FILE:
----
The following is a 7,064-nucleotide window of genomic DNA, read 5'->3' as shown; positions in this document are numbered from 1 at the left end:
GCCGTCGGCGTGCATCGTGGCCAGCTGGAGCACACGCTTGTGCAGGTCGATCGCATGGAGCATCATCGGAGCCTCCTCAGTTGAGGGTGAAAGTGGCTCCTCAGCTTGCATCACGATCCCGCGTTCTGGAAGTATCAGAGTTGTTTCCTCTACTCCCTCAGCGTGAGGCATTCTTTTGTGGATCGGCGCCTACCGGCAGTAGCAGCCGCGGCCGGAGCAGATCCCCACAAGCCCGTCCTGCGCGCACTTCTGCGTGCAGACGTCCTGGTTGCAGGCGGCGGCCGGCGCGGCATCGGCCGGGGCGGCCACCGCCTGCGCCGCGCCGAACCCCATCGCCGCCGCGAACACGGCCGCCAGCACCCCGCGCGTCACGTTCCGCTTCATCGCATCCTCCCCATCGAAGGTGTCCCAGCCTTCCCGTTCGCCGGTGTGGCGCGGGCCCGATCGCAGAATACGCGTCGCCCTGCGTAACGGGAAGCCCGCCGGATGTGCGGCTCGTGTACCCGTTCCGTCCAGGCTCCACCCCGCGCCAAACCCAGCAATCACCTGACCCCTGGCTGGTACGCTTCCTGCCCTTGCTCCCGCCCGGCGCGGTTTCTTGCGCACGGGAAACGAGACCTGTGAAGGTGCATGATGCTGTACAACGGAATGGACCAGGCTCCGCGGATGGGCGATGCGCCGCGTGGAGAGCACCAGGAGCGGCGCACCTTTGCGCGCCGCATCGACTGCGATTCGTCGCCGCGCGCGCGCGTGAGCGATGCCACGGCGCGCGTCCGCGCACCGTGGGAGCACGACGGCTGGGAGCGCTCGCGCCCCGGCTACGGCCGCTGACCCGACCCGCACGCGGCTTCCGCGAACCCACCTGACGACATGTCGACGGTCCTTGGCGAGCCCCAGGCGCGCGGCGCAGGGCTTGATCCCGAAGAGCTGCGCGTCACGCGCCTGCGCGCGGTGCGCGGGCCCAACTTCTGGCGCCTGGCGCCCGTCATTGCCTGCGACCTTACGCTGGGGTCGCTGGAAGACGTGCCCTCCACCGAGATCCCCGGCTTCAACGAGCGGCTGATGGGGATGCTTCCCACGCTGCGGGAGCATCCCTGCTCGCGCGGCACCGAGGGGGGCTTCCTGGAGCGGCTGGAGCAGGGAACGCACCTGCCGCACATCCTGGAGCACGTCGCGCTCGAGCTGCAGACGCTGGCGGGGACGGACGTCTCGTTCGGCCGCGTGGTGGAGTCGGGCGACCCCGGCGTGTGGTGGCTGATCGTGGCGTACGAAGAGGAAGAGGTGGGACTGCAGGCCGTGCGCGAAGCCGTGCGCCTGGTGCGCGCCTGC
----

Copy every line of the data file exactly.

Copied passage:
The following is a 7,064-nucleotide window of genomic DNA, read 5'->3' as shown; positions in this document are numbered from 1 at the left end:
GCCGTCGGCGTGCATCGTGGCCAGCTGGAGCACACGCTTGTGCAGGTCGATCGCATGGAGCATCATCGGAGCCTCCTCAGTTGAGGGTGAAAGTGGCTCCTCAGCTTGCATCACGATCCCGCGTTCTGGAAGTATCAGAGTTGTTTCCTCTACTCCCTCAGCGTGAGGCATTCTTTTGTGGATCGGCGCCTACCGGCAGTAGCAGCCGCGGCCGGAGCAGATCCCCACAAGCCCGTCCTGCGCGCACTTCTGCGTGCAGACGTCCTGGTTGCAGGCGGCGGCCGGCGCGGCATCGGCCGGGGCGGCCACCGCCTGCGCCGCGCCGAACCCCATCGCCGCCGCGAACACGGCCGCCAGCACCCCGCGCGTCACGTTCCGCTTCATCGCATCCTCCCCATCGAAGGTGTCCCAGCCTTCCCGTTCGCCGGTGTGGCGCGGGCCCGATCGCAGAATACGCGTCGCCCTGCGTAACGGGAAGCCCGCCGGATGTGCGGCTCGTGTACCCGTTCCGTCCAGGCTCCACCCCGCGCCAAACCCAGCAATCACCTGACCCCTGGCTGGTACGCTTCCTGCCCTTGCTCCCGCCCGGCGCGGTTTCTTGCGCACGGGAAACGAGACCTGTGAAGGTGCATGATGCTGTACAACGGAATGGACCAGGCTCCGCGGATGGGCGATGCGCCGCGTGGAGAGCACCAGGAGCGGCGCACCTTTGCGCGCCGCATCGACTGCGATTCGTCGCCGCGCGCGCGCGTGAGCGATGCCACGGCGCGCGTCCGCGCACCGTGGGAGCACGACGGCTGGGAGCGCTCGCGCCCCGGCTACGGCCGCTGACCCGACCCGCACGCGGCTTCCGCGAACCCACCTGACGACATGTCGACGGTCCTTGGCGAGCCCCAGGCGCGCGGCGCAGGGCTTGATCCCGAAGAGCTGCGCGTCACGCGCCTGCGCGCGGTGCGCGGGCCCAACTTCTGGCGCCTGGCGCCCGTCATTGCCTGCGACCTTACGCTGGGGTCGCTGGAAGACGTGCCCTCCACCGAGATCCCCGGCTTCAACGAGCGGCTGATGGGGATGCTTCCCACGCTGCGGGAGCATCCCTGCTCGCGCGGCACCGAGGGGGGCTTCCTGGAGCGGCTGGAGCAGGGAACGCACCTGCCGCACATCCTGGAGCACGTCGCGCTCGAGCTGCAGACGCTGGCGGGGACGGACGTCTCGTTCGGCCGCGTGGTGGAGTCGGGCGACCCCGGCGTGTGGTGGCTGATCGTGGCGTACGAAGAGGAAGAGGTGGGACTGCAGGCCGTGCGCGAAGCCGTGCGCCTGGTGCGCGCCTGC